His three sons

If the holidays are a time for being with family, then every day is a holiday for Kevin Buxton.

“I’m old enough to retire,” said Buxton, who has worked as a letter carrier at the Fond du Lac, WI, Post Office for 32 years.

Retirement would give Buxton, 67, more time to play percussion with the Beaver Dam Area Orchestra and his rock band, On the Rocks. He was previously a member of another band, Savior.

“But I don’t necessarily want to retire because it’s fun working with my sons,” he said.

Three of Buxton’s sons — Aaron (age 35), Austin (age 27) and Simon (age 22) — have followed in his footsteps and now work at the Post Office.

Simon and Austin are letter carriers, while Aaron is a city carrier assistant.

While their schedules vary, the Buxtons always make time to see each other several times during the week.

“I’m shocked at all three of them. They never talked about going down this road,” Buxton said.

The road probably started back when Buxton’s sons were children and helped him with the Postal Service’s annual Stamp Out Hunger food drive.

The experience made a big impression on Simon.

“I started [working for the Postal Service] right out of high school,” Simon said, adding that he recently recruited Aaron, who joined USPS after pursuing a career as a medical technician.

“I saw the importance of what we do,” Aaron said.

Austin, meanwhile, wound up joining on his own.

“When I applied, I didn’t tell my dad. I was going to school and working part time. Basically, I was at a point where I didn’t know what I was going to school for,” he said.

Now, eight years after working for the Postal Service, Austin is happy to be part of the family business.

“It just keeps getting better. Once you know the job, it tends to get better over time,” he said.

Meanwhile, Aaron wants one of their sisters to join, which raises the question: Could this be the start of the Buxton postal family dynasty?

“We have a very large family,” Austin said. “There’s nine of us. Aaron is the oldest at 35. The youngest is 10, so there are plenty more coming along who can potentially join. It could happen.”

Whether or not working for the Postal Service becomes more of a family affair, Buxton said he couldn’t be happier working with his three sons.

“Many a morning I wake up and say, ‘Wow, I can’t believe they’ve become letter carriers,’” he said. “It’s pretty gratifying.”

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The road ahead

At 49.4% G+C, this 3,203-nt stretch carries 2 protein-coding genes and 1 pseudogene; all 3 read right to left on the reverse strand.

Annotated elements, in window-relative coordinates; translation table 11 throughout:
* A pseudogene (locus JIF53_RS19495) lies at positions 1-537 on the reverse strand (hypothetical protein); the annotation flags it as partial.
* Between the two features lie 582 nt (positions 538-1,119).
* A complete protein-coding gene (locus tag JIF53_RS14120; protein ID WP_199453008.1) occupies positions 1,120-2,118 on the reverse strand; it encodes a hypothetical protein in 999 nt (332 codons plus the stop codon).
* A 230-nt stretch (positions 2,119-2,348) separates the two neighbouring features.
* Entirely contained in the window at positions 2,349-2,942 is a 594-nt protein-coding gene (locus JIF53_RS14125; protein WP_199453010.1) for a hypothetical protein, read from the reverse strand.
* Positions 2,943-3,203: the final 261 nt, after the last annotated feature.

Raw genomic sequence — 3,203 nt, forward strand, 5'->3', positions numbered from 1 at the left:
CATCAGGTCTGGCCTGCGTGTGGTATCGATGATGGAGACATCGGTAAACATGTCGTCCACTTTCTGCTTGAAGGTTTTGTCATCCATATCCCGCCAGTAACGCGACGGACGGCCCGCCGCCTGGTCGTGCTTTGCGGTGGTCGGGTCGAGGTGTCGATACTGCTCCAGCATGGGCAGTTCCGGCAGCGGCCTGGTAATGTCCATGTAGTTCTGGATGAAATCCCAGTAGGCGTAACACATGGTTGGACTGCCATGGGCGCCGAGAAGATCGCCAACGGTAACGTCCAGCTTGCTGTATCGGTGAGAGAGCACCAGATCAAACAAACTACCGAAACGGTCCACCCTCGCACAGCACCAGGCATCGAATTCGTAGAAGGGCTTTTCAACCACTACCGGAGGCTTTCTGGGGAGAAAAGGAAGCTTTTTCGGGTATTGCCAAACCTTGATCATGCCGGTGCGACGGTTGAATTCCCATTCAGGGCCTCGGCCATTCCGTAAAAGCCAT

The Postal Service has another busy year in 2022.

On Jan. 9, USPS will raise Shipping Services product prices approximately 3.1 percent for Priority Mail service and 3.1 percent for Priority Mail Express service. The next price adjustment for market-dominant products is scheduled to happen in July.

The organization has announced plans for 20 stamp releases next year, including two Love stamps on Jan. 14 and Year of the Tiger, the latest Lunar New Year stamp, on Jan. 20.

The Combined Federal Campaign is slated to conclude Jan. 15.

After being sidelined by the coronavirus pandemic, two big springtime events are poised to return this year: The Stamp Out Hunger food drive is scheduled for May 14, while the National Postal Forum — the mailing industry’s largest annual meeting — is slated for May 15-18 in Phoenix.

The Postal Service is tentatively slated to recognize National Dog Bite Awareness Week in June; National Slip, Trip and Fall Prevention Week in November; and USPS Motor Vehicle Safety Month in December.

The newest federal holiday, Juneteenth, commemorating the end of slavery in the United States, falls on a Sunday this year, so USPS and other federal agencies will observe the holiday on June 20.

Meanwhile, Independence Day will fall on a Monday in 2022 and Christmas Day will fall on a Sunday, as will New Year’s Day 2023.

Make a plan

When it comes to reaching your health and wellness goals, planning is key.

That’s why the USPS Health and Wellness Team wants to remind employees that creating a plan can help you achieve your goals.

Wellness has many dimensions, which may include emotional, physical, occupational, intellectual, financial, social, environmental and spiritual well-being.

Every person’s path is unique, and each aspect of wellness can affect a person’s quality of life.

Establishing new, better habits that support your wellness goals and values can be challenging, but worth it. Developing healthier routines and behaviors can lead to a positive sense of satisfaction, improved health, greater energy and feeling more balanced, happy and fulfilled.

As you start the new year, focus on how establishing a healthy lifestyle will benefit your overall well-being. Take active steps to:

• Incorporate more physical activity and nutritious foods into your regular routines.

• Evaluate your finances, including your pay, bank accounts, investments, debt, and retirement goals.

• Schedule your preventive health care appointments and screenings.

• Stay connected with your family, friends and community.

• Participate in activities that provide meaning and purpose and fuel your interests and creativity.

• Reduce stress and nourish your mental well-being through relaxation and self-care.

The Substance Abuse and Mental Health Services Administration and Centers for Disease Control and Prevention websites have additional details on healthy lifestyle goals, while the Wellness LiteBlue page has more information on wellness.